He’s got a great song about deposing a king, and a letter to a former lover simply called “I Can’t Make Love to You Anymore.” His two best moments as a misanthrope came early in his band’s career, writing an awkward anti-everyone anthem called “All the People I Like Are Those That Are Dead,” which as its title might suggest, is full of couplets like “Maybe I should take a gun / And put it to the head of everyone,” sung with anxious desperation. Lawrence, ever the malcontent, also buried one of his best burns on what might be their best pop song, a takedown of pseudo-intellectuals called “Sunlight Bathed the Golden Glow” on which he tauntingly, “You're trying to fool somebody, but you end up fooling yourself / You read from A Season in Hell but you don't know what is about.” There’s also a version on which he taunts spiritualists instead for brainlessly parroting the Tibetan Book of the Dead, proof that that there’s a diss buried in the Felt back catalog for just about everyone. It’s an us-against-the-world proposition that make you desperately want to be part of the “us.”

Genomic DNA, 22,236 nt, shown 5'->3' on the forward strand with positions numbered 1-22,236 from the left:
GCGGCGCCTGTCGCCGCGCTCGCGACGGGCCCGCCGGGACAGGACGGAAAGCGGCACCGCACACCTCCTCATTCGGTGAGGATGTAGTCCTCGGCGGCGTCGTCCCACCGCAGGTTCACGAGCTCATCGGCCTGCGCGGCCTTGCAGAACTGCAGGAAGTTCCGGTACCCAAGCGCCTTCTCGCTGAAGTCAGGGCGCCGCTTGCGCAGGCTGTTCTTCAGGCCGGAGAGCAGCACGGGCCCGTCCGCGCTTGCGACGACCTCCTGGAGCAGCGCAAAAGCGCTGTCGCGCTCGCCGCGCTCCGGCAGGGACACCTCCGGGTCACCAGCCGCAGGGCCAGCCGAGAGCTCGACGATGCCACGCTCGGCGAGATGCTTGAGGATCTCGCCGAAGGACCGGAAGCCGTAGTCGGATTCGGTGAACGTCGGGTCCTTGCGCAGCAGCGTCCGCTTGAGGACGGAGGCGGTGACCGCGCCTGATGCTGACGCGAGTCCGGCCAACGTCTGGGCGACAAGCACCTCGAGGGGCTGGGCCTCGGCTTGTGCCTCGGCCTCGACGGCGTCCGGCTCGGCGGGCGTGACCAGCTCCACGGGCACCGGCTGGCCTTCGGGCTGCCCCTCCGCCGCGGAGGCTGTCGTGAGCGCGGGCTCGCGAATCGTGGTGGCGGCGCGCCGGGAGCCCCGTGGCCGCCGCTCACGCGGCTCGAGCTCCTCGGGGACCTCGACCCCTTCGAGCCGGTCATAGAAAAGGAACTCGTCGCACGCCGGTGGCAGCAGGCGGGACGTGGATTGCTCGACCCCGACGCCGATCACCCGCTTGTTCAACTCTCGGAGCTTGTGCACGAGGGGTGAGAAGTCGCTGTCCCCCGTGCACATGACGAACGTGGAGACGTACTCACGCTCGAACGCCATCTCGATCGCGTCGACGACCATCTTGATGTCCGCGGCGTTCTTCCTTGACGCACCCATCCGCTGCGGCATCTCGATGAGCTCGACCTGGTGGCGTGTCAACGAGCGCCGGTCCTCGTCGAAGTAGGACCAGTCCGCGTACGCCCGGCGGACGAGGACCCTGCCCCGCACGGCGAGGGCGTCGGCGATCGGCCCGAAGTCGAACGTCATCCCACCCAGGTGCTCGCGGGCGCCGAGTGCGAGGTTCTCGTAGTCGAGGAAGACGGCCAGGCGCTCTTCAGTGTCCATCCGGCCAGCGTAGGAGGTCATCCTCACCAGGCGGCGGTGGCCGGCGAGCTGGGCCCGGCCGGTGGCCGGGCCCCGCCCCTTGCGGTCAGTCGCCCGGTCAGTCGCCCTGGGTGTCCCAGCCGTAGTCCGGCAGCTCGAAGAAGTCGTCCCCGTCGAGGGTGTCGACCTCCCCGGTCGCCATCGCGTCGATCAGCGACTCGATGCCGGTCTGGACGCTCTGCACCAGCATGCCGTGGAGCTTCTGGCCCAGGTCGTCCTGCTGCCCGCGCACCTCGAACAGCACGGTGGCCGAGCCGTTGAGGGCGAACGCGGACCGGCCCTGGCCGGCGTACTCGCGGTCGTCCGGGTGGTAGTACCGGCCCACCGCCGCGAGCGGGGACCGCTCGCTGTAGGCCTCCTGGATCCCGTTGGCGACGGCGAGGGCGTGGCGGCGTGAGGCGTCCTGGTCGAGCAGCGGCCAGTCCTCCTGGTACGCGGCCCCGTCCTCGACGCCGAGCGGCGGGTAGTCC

Playlist: “Sunlight Bathed the Golden Glow” / “I Can’t Make Love to You Anymore” / “All The People I Like Are Those That Are Dead” / “Dismantled King Is Off the Throne” / “The Day the Rain Came Down” / “I Didn’t Mean to Hurt You”
So you want to get into: Wispy, Dream Pop Felt?
But for all the ambition and anger that powers one side of Felt, Lawrence is as much of a master of conjuring the exact opposite. While he and Deebank tended to shy away from guitar effects, the way their playing intersected with each others (and eventually with Martin Duffy’s delirious organ parts) had a way of lowering a dreamy fog over the proceedings. Early songs like “The World Is Soft as Lace,” found Lawrence presenting a gentler face to universe, musing on the ways he’d help change society if he could.